May 09--The Schuylkill Choral Society will bring the music of Nashville north this weekend as it wraps up its 2013-14 season.
The concert, called Schuylkill Goes Country, will begin at 7:30 p.m. Saturday at Schuylkill Haven Area High School auditorium. Tickets are $15 for adults and $10 for students and seniors. Tickets are available from any choir member or by calling the society office at 570-628-3388.
The concert's theme is based on the Grand Ol' Opry. Mark P. Thomas, choral society music director, said the program will feature songs from every decade from the 1950s to the present. He said he tried to incorporate songs that will appeal to country music fans in all generations.
Songs on the program include "Crazy" by Patsy Cline, "Nine to Five" by Dolly Parton, "Friends in Low Places" by Garth Brooks, "Walking in Memphis" by Marc Cohn, "I Hope You Dance" by Lee Ann Womack and "My Wish" by Rascal Flatts.
Kim Breiner Stoudt will accompany the group on piano. Stoudt has a background in country music going back to her childhood. Several members of her family formed a country-western band when she was growing up near Auburn and they played locally for many years.
Thomas said this is the first time the choral society will be performing a concert featuring country music.
"We are venturing out into a different style this time," Thomas said.
The inspiration for the theme came from a trip Thomas took to Nashville about a year ago. He said the idea for the concert popped into his mind when he walking down the street and could hear music coming from every restaurant and pub.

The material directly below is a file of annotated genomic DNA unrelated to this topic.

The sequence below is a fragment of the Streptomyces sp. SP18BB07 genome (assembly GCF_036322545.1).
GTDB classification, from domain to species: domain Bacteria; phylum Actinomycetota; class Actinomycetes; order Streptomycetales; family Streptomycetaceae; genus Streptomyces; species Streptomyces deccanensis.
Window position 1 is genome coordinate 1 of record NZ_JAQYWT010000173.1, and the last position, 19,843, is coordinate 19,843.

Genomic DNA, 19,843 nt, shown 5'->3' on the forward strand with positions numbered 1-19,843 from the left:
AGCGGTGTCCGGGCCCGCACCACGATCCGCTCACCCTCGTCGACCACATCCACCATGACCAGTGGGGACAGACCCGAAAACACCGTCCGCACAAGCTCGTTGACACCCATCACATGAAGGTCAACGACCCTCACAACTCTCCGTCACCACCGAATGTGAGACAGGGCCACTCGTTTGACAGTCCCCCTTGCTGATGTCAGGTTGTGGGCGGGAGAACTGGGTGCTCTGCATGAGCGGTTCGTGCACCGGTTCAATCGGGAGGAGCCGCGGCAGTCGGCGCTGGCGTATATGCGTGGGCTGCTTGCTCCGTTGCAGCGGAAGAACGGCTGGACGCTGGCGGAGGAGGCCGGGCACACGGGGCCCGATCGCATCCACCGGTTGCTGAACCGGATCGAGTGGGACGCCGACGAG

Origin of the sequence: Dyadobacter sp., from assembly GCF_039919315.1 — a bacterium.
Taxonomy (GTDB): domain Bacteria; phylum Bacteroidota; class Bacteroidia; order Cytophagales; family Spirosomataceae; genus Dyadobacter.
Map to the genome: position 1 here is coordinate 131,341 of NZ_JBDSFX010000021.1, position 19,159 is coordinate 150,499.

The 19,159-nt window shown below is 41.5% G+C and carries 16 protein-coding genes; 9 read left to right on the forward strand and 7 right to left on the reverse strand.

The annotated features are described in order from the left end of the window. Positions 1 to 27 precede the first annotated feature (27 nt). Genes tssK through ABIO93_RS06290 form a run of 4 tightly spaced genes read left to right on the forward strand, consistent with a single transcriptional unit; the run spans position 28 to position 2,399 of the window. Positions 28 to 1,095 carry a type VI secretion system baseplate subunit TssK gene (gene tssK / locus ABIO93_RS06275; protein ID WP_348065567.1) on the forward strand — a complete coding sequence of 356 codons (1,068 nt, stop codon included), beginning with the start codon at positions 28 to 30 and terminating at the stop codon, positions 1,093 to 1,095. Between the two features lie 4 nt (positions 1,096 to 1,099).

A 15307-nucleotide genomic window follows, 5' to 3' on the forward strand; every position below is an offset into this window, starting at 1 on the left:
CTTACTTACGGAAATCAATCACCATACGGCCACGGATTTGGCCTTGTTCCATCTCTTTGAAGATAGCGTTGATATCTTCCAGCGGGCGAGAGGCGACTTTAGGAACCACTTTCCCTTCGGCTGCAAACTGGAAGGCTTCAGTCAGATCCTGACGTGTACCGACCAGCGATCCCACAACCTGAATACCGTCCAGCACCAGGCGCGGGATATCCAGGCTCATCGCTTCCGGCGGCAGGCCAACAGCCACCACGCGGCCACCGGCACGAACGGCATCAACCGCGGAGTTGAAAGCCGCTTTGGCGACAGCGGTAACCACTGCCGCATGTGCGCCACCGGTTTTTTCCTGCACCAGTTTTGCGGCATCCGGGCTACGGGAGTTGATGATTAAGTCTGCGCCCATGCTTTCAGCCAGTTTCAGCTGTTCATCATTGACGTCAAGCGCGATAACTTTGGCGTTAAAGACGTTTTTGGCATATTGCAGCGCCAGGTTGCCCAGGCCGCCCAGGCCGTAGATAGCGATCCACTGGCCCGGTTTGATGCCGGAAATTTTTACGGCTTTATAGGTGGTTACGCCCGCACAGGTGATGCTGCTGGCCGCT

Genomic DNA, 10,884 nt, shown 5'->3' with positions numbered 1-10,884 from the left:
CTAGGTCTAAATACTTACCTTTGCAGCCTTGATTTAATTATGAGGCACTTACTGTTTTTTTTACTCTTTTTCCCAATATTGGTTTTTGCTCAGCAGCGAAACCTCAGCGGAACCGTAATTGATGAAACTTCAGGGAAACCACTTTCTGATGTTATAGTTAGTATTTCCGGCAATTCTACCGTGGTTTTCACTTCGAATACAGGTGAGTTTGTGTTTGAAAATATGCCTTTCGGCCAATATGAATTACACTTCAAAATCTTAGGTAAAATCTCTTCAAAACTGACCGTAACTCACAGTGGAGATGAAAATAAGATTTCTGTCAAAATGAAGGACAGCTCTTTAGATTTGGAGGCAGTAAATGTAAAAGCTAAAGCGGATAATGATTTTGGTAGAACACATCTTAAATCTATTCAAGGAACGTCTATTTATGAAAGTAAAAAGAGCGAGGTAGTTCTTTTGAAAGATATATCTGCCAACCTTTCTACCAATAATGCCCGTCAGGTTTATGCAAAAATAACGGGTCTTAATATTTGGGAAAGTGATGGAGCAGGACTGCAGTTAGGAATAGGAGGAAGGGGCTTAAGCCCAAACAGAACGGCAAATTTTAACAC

"It just hit me standing in the streets of Nashville, we should do a country concert," Thomas said.
When putting the concert together, Thomas said the older songs, by artists such as Johnny Cash and Patsy Cline, were easier for the group because more members recognized those tunes. He said even if the younger members didn't know a song, they were able to recognize it from some memory, such as a television commercial.
Thomas said he likes to think up different themes for the group to perform, especially for the spring concert. Traditionally, the group's last performance of the season is more light-hearted. For example, the group sang popular songs from the 1970s last year.
Thomas said he is fortunate that he has a group that can adapt to any genre of music.
"(That's) one of the things that I'm proud of. We can do classical and then country," he said.
According to its website, the 2013-14 season is the society's 41st year of "choral excellence."
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